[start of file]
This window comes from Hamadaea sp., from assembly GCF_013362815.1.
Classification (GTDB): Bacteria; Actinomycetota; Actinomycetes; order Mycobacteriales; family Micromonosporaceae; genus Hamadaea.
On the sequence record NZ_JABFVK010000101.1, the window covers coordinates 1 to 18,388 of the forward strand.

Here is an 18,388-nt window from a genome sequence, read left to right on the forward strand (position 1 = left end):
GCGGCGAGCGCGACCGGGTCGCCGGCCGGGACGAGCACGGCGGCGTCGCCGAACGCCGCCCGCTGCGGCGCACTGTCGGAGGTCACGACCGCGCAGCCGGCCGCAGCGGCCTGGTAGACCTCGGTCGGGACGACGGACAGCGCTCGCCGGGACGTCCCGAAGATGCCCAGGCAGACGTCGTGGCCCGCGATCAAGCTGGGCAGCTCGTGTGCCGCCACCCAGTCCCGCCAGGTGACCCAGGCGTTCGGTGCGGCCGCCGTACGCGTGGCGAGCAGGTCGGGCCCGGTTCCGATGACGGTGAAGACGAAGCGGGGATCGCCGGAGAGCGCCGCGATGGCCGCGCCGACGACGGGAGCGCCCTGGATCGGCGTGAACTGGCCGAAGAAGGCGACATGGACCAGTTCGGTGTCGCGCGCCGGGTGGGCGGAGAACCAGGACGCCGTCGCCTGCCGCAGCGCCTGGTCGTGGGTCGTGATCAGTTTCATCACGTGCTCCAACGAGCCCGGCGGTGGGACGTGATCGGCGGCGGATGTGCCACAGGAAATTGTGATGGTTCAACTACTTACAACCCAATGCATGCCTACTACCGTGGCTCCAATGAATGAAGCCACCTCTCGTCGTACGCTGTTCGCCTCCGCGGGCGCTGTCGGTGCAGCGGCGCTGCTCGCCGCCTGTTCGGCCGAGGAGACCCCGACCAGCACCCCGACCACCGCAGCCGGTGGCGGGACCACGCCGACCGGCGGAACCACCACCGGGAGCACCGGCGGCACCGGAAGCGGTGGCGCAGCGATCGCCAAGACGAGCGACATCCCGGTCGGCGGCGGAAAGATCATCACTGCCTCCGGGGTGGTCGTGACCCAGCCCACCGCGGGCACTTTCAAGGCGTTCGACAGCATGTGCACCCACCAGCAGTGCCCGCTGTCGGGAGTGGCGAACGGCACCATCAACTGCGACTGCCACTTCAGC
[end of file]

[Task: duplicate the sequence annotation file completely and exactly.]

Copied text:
This window comes from Hamadaea sp., from assembly GCF_013362815.1.
Classification (GTDB): Bacteria; Actinomycetota; Actinomycetes; order Mycobacteriales; family Micromonosporaceae; genus Hamadaea.
On the sequence record NZ_JABFVK010000101.1, the window covers coordinates 1 to 18,388 of the forward strand.

Here is an 18,388-nt window from a genome sequence, read left to right on the forward strand (position 1 = left end):
GCGGCGAGCGCGACCGGGTCGCCGGCCGGGACGAGCACGGCGGCGTCGCCGAACGCCGCCCGCTGCGGCGCACTGTCGGAGGTCACGACCGCGCAGCCGGCCGCAGCGGCCTGGTAGACCTCGGTCGGGACGACGGACAGCGCTCGCCGGGACGTCCCGAAGATGCCCAGGCAGACGTCGTGGCCCGCGATCAAGCTGGGCAGCTCGTGTGCCGCCACCCAGTCCCGCCAGGTGACCCAGGCGTTCGGTGCGGCCGCCGTACGCGTGGCGAGCAGGTCGGGCCCGGTTCCGATGACGGTGAAGACGAAGCGGGGATCGCCGGAGAGCGCCGCGATGGCCGCGCCGACGACGGGAGCGCCCTGGATCGGCGTGAACTGGCCGAAGAAGGCGACATGGACCAGTTCGGTGTCGCGCGCCGGGTGGGCGGAGAACCAGGACGCCGTCGCCTGCCGCAGCGCCTGGTCGTGGGTCGTGATCAGTTTCATCACGTGCTCCAACGAGCCCGGCGGTGGGACGTGATCGGCGGCGGATGTGCCACAGGAAATTGTGATGGTTCAACTACTTACAACCCAATGCATGCCTACTACCGTGGCTCCAATGAATGAAGCCACCTCTCGTCGTACGCTGTTCGCCTCCGCGGGCGCTGTCGGTGCAGCGGCGCTGCTCGCCGCCTGTTCGGCCGAGGAGACCCCGACCAGCACCCCGACCACCGCAGCCGGTGGCGGGACCACGCCGACCGGCGGAACCACCACCGGGAGCACCGGCGGCACCGGAAGCGGTGGCGCAGCGATCGCCAAGACGAGCGACATCCCGGTCGGCGGCGGAAAGATCATCACTGCCTCCGGGGTGGTCGTGACCCAGCCCACCGCGGGCACTTTCAAGGCGTTCGACAGCATGTGCACCCACCAGCAGTGCCCGCTGTCGGGAGTGGCGAACGGCACCATCAACTGCGACTGCCACTTCAGC